How to Choose a Mutual Fund

Investing alone can be as awkward as singing karaoke — it might make you feel self-conscious and unsure if you’re doing the right thing. That is why many small investors opt for mutual funds, which grant them access to professional money managing services.

Investing in a mutual fund is a big decision, with many factors to consider. Here is a guide to choosing the right mutual fund for you:

Understanding a fund’s investment style. A strong mutual fund should have an explicit investment strategy from the start. A lack of strategy could result in a style drift — straying from the stated investment objectives. A style drift could happen for a number of reasons, such as a changes to the portfolio, management restructuring or company growth. Investors tend to prefer more consistent funds with limited drift, as managers may start to take larger risks in order to avoid underperformance. However, you still want an element of style drift because completely sticking to the plan limits the fund’s ability to respond dynamically to market forces. When choosing a mutual fund, keep an eye out for those that are consistent and leave room for inevitable, natural divergence.

Assessing risk and returns. When it comes to investing, the level of risk usually corresponds to the level of returns. That is, higher risk can translate to greater returns. Of course, it also means a bigger chance for loss. Determining the amount of risk you should take on is a unique decision, but there are common factors to consider. Ask yourself how long you are willing to keep your assets tied up in the mutual fund. Low-risk investments are more likely to yield conservative returns over the long run, which would work well if you are seeking long-term capital gains. High-risk investments are more volatile and rely on a shorter time frame, but if they are successful, they produce high-yield returns. This strategy may be more appropriate if you’re going after immediate income. Wherever you fall on the risk-return spectrum, there will be a mutual fund for you. When considering these funds, just make sure to take a good look at each one’s risk/reward profile.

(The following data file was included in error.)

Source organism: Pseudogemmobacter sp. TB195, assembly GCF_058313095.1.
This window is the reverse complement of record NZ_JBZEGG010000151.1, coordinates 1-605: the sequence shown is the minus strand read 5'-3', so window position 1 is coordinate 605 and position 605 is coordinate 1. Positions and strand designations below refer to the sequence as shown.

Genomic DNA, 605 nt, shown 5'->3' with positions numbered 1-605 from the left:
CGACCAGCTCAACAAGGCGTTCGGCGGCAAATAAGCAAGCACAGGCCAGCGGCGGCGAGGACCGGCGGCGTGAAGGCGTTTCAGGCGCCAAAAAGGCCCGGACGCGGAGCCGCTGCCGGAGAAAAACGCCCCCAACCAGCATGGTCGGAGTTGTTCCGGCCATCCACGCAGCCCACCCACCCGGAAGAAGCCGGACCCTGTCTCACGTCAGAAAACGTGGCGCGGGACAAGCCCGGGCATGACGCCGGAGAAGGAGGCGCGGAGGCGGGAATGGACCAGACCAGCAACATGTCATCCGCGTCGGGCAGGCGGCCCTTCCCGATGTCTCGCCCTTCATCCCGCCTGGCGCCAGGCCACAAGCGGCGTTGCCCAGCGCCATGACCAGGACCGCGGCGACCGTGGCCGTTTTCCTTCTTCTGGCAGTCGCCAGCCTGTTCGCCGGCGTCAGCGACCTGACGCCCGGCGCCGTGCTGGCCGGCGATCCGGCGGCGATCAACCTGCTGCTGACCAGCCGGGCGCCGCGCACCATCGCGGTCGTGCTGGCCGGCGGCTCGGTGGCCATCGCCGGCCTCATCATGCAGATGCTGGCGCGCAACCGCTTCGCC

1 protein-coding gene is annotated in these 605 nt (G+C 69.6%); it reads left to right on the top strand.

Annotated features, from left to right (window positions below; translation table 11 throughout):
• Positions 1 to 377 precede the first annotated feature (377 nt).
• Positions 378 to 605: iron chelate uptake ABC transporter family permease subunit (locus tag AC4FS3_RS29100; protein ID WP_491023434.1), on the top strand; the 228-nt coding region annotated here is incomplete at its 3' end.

Types of funds

There are several tiers of mutual fund classification. At the most basic level, there are three main types, divided by the type of assets they manage: equity funds, fixed-income funds and money market funds. Equity funds invest in stocks. As they make up most of the mutual fund market, there is a wide variety of equity funds. They differ in size and style, ranging from small to large funds that focus on finding undervalued companies, growing with established companies, or investing in a blend of the two.

As the name implies, fixed-income funds provide a steady stream of income. They are also called bond funds and are mainly invested in government or large corporate debt. They provide a consistent, conservative return for investors.

Finally, money market funds have little risk because you hold on to your principal. However, this also means money market funds will not provide spectacular returns. Treasury bills are the most marketable security in this group.

Other types of funds to consider are global funds for international investments, socially-responsible funds, which only invest in companies who meet a certain ethical standard, or sector funds that focus on specific sectors of the economy like agriculture or healthcare. Whatever asset you may settle on, one type of fund you always want is the “no-load” — a fund in which shares are sold without a commission fee.

Finding the right mutual fund. With thousands of funds to choose from, it would be impossible to collect the pertinent data for all of them yourself. Luckily, there are companies dedicated to producing digestible mutual fund reports.

These reports provide all the data you need to evaluate the quality of a fund. Two companies that provide this service are Morningstar and Value Line. Many public libraries grant access to Morningstar Mutual Funds, which means you can read these reports for free. All this research may seem like a lot of work, but it’s always better to invest time before investing your money.